Friday, April 10, 2015

DIY Gears and Springs Recycling Coaster - Another Coaster Friday Craft Klatch

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I took apart an old printer and saved the gears and springs to make a coaster!

You will need:

-  Coaster mold
-  Resin (I used Easy Cast, but Envirotex Lite works too)
-  Gears, springs, or parts

Here are some items from Amazon, incase you want to give it a try:

Here is the video tutorial:

1.  If you take a printer or something apart, wash and dry the parts to remove any oil.
2.  Prepare your resin, according to the package directions.
3.  Pour a little into the bottom of your mold and remove bubbles with your lighter.
4.  Take your parts and drop them into the resin and make sure they are all covered.
5.  Place the resin covered pieces into the mold.
6.  Remove bubbles as needed and then let it sit for a few hours.
7.  Prepare some more resin and pour it over the coaster to make sure all the pieces are embedded and you have a level surface.  
8.  Remove bubbles as needed and allow to cure a minimum of 12 hours.
9.  Unmold it and now you have a cool new coaster.

Thanks for stopping by!  Happy Crafting and stay safe!!


1 comment:

  1. Hi Mona,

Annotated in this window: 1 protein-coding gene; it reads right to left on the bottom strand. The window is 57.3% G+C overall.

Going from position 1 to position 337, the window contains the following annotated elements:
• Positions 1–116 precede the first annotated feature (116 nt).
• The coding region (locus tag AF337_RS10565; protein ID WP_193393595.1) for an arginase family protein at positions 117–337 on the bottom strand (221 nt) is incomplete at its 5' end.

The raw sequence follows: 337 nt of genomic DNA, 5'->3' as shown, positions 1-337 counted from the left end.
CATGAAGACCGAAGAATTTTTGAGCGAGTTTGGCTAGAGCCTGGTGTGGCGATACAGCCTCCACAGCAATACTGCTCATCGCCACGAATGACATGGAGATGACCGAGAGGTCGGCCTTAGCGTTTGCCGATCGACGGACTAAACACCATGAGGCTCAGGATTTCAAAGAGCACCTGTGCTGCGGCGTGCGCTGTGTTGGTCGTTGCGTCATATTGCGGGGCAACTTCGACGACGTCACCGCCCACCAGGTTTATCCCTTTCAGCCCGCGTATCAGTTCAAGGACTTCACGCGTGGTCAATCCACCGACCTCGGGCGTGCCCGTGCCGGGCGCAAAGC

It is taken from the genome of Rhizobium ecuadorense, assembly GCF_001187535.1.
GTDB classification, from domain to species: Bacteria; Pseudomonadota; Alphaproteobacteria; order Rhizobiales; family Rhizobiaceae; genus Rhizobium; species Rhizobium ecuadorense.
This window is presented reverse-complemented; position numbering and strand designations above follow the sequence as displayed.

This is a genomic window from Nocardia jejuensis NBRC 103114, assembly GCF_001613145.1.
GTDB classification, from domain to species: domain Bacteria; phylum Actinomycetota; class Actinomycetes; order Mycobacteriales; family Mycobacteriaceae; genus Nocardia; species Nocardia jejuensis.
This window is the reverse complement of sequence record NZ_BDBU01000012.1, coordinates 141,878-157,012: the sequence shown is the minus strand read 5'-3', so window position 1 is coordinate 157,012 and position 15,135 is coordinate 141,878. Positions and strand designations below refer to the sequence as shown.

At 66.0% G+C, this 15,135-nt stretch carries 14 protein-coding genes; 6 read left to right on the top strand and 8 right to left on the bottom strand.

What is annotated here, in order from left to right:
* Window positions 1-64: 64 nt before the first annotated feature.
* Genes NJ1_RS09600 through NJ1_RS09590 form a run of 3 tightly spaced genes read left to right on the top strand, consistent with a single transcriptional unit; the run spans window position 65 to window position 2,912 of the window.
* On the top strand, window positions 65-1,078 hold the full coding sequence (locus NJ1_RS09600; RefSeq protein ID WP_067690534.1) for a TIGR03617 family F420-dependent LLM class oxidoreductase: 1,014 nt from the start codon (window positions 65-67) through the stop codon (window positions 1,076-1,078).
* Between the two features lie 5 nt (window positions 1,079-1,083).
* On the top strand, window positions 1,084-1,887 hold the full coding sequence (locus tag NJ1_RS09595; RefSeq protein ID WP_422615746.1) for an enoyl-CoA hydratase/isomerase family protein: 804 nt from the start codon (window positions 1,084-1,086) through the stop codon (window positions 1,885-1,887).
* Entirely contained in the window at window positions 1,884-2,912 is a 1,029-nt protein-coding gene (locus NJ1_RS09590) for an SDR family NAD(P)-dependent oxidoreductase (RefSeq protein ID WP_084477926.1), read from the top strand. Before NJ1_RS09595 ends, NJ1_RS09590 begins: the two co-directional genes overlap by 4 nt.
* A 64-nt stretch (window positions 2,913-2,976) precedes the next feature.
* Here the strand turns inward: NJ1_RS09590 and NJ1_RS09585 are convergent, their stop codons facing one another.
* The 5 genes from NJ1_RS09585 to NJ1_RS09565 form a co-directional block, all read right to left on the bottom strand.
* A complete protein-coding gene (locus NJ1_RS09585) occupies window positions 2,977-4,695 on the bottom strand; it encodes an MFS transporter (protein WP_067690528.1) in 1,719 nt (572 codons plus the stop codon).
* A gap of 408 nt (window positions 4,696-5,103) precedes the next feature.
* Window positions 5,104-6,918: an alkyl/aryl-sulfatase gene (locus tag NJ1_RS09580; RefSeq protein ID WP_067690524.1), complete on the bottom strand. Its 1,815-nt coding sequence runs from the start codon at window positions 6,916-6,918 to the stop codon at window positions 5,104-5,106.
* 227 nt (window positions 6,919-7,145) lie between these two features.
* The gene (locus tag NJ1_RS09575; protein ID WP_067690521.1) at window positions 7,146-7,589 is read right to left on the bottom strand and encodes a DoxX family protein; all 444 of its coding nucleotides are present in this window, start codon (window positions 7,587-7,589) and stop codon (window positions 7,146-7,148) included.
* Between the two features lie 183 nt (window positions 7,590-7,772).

I do crafts all the time myself. My mother taught me tons of things then I sort of took over teaching myself. Ceramics, porcelain dolls, sewing, just anything and everything. I thought of a few projects I think you'd have a ton of fun doing and they're really fun and easy. Have you tried glass etching yet? There are some more complex ways of doing it. I've done with little electric engraving tools and also with the etching creams. The etching cream is what I think you'd like, and the simplest to start out with. You can find it at Michael's and probably Hobby Lobby if you have one near you. All you really need are 4 simple things. The etching cream, a brush, some clear transfer sticker paper. Even vinyl tape works to. And anything glass. You can pick up glass vases and candle holders at the dollar store. You take a stencil or draw your own design out on the sticker paper. Take a xacto knife or razor blade and cut the design out. Take the backing off the sticker paper and put the sticky stencil on the glass. Then you cover the areas in the stencil with a heavy layer of the etching cream. Let it stand for a few minutes, then rinse it off, pull off the sticker stencil and that's it. The second project I think you'd like is mosiac tiling. It's really limitless as to what you can do. You can do flower pots, table tops. Especially little foot stools or garden tables. You can do large cutting boards or even large platters. You don't even need to use the pre-cut presold square glass pieces from craft stores, although you can incorperate those along too. You can use flat back marbels, and shells and pebbles. but something you can easily use, are old plates you find at thrift stores or yard sales. Different patterns and colors. Take them home and put them in a pillow case and smash them into tiny odd shaped pieces with a hammer. Then all you need is Ceramic Tile Mastic. Get it at any Lowes or Home Depot. Cheap. And Tile Grout. Again at Lowes. You can use whatever color grout you want. They even make (or they made) glow in the dark grout. Take a flower pot and a butter knife or popsicle stick, spread the Mastic on the little tile pieces and stick them right on the flower pot leaving little gaps in between the pieces. Then after they all dry, grout the whole thing. (grouting is so simple and fun) Seal it and done. You can make patterns and images in mosiac. It's simple and really fun. You could also probably use some of your scrap resin chips and pieces in some mosiac tiled pieces also.


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